## …from Core.Lambda

`Core.Lambda`

provided basic operations to combine and transform functions. Most of the important ones are still available in Folktale 2, but under a different module. This page provides migration instructions for each function in `Core.Lambda`

. You can look at the full documentation for `core/lambda`

for more detailed information.

## Contents

- identity(x)
- constant(x)(_)
- apply(f, x)
- flip(f)(b)(a)
- compose(f, g)(x)
- curry(arity, f)
- spread(f, args)
- uncurry(f)
- upon(f, g)(a, b)

## identity(x)

The `identity`

function remains the same in Folktale, so the only change required is changing the import expression for it.

**Previously:**

**Now:**

## constant(x)(_)

Folktale 2 provides a simpler form of `constant`

, which does no unrolling. If you’re not passing 2 arguments to `constant`

, the only thing you need to do is change your import.

**Previously:**

**Now:**

If you’re relying on the unrolling behaviour, see `curry(arity, f)`

.

## apply(f, x)

There’s no equivalent of `apply`

in the Folktale 2. `apply`

is generally the same as just referring to the function directly:

## flip(f)(b)(a)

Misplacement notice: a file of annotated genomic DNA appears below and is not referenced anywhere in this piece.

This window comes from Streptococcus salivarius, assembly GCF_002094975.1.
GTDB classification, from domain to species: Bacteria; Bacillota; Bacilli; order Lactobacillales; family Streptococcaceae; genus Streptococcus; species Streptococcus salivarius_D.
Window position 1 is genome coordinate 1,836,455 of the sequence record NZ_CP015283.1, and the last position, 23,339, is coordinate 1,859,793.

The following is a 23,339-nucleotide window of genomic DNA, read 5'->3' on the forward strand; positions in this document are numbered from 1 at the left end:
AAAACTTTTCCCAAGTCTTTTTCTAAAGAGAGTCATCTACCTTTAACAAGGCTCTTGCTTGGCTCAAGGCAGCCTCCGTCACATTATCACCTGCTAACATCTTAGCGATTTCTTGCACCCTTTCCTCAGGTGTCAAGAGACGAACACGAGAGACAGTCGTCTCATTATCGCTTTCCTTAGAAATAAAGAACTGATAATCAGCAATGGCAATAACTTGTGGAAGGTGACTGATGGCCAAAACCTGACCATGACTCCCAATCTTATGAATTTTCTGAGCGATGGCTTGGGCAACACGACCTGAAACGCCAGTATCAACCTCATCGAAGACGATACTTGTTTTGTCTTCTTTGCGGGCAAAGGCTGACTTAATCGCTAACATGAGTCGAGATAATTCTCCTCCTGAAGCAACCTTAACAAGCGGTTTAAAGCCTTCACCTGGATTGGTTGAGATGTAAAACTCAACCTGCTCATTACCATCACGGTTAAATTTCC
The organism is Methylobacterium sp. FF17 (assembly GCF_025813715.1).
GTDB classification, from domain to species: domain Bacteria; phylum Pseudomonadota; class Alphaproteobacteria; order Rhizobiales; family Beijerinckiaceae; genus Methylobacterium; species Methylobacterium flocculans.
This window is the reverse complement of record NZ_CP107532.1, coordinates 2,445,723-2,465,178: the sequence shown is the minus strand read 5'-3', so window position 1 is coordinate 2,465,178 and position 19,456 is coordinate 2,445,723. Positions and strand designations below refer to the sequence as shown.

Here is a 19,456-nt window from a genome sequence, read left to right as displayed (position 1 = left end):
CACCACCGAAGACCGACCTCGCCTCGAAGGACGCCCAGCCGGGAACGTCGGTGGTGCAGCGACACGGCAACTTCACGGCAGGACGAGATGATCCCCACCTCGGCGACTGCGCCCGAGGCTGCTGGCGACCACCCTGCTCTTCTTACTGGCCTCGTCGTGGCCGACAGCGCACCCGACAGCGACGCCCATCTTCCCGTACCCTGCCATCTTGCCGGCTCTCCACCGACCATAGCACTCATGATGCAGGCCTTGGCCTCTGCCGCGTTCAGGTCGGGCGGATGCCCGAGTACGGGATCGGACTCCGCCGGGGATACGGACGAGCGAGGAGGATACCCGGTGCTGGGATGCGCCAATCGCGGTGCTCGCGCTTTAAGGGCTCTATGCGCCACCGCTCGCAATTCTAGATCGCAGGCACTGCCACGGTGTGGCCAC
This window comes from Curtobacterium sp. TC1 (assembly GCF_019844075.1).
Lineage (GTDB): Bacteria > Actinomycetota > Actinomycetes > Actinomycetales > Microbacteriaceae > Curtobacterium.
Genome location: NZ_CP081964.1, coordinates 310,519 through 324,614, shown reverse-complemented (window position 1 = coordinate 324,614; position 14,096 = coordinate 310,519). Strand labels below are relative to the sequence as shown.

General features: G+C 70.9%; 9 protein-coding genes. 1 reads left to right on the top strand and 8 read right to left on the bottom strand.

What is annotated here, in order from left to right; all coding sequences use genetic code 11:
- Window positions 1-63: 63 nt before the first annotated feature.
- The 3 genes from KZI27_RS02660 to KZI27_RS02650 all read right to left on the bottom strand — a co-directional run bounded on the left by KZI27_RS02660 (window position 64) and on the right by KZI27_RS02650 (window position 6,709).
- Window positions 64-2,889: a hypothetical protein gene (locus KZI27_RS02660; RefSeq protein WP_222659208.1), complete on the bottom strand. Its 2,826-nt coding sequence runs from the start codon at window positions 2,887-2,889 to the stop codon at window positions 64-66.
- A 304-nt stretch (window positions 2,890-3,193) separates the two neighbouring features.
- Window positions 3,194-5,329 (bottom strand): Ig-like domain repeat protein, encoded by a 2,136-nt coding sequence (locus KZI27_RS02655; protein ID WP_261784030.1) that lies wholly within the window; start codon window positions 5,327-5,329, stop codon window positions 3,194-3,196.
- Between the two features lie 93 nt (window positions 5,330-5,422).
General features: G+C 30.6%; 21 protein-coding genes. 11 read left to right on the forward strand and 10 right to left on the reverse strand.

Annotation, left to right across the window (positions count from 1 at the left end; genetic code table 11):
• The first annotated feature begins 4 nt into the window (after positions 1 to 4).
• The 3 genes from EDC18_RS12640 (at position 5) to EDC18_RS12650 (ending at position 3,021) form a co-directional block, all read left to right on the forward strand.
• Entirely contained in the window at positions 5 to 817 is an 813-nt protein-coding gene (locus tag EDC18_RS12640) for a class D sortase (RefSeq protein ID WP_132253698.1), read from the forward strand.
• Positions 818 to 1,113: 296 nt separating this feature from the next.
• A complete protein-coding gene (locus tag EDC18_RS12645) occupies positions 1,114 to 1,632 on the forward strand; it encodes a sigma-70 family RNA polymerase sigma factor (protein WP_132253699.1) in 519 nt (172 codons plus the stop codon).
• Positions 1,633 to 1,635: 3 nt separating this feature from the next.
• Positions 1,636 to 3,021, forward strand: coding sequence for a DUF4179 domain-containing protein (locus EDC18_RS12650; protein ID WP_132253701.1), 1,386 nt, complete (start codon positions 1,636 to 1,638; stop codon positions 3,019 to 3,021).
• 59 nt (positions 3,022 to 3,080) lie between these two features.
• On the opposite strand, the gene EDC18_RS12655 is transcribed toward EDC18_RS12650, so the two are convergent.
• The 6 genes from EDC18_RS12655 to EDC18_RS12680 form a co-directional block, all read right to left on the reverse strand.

There’s no equivalent of `flip`

in Folktale 2. Instead you should create a new function that changes the ordering of the parameters using an arrow function.

**Previously:**

**Now:**

## compose(f, g)(x)

Folktale 2 provides a `compose`

function without the unrolling semantics. See the `compose`

documentation for details.

If you’re using `compose`

in the form `compose(f, g)(x)`

, then you only need to change your imports:

**Previously:**

**Now:**

If you’re using a single saturated call, you can either simplify the expression, or pass the argument as a separate call.

**Previously:**

**Now:**

If you’re specifying just one of the functions to compose, or some other uncommon partial application, create a new function explicitly instead.

**Previously:**

**Now:**

## curry(arity, f)

Folktale 2 provides a `curry`

function that’s very similar to the old one, with the difference that it’ll only unroll up to the provided arity. This avoids problems with Folktale trying to unroll application of non-curried function when interacting with variadic functions in JavaScript (for example, with `Array#map`

). See the `curry`

documentation for details.

The only thing you need to do is changing your imports.

**Previously:**

**Now:**

## spread(f, args)

Folktale 2 does not provide a `spread`

equivalent. You can use an arrow function instead to apply an array as positional arguments.

**Previously:**

**Now:**

## uncurry(f)

Folktale 2 does not provide an `uncurry`

equivalent, since curried functions are avoided through the library. In any case, `uncurry`

is not necessary for functions curried with the `curry`

operation, which already does unrolling.

**Previously:**

**Now:**

## upon(f, g)(a, b)

There’s no equivalent of `upon`

in Folktale 2, use an arrow function.

**Previously:**

**Now:**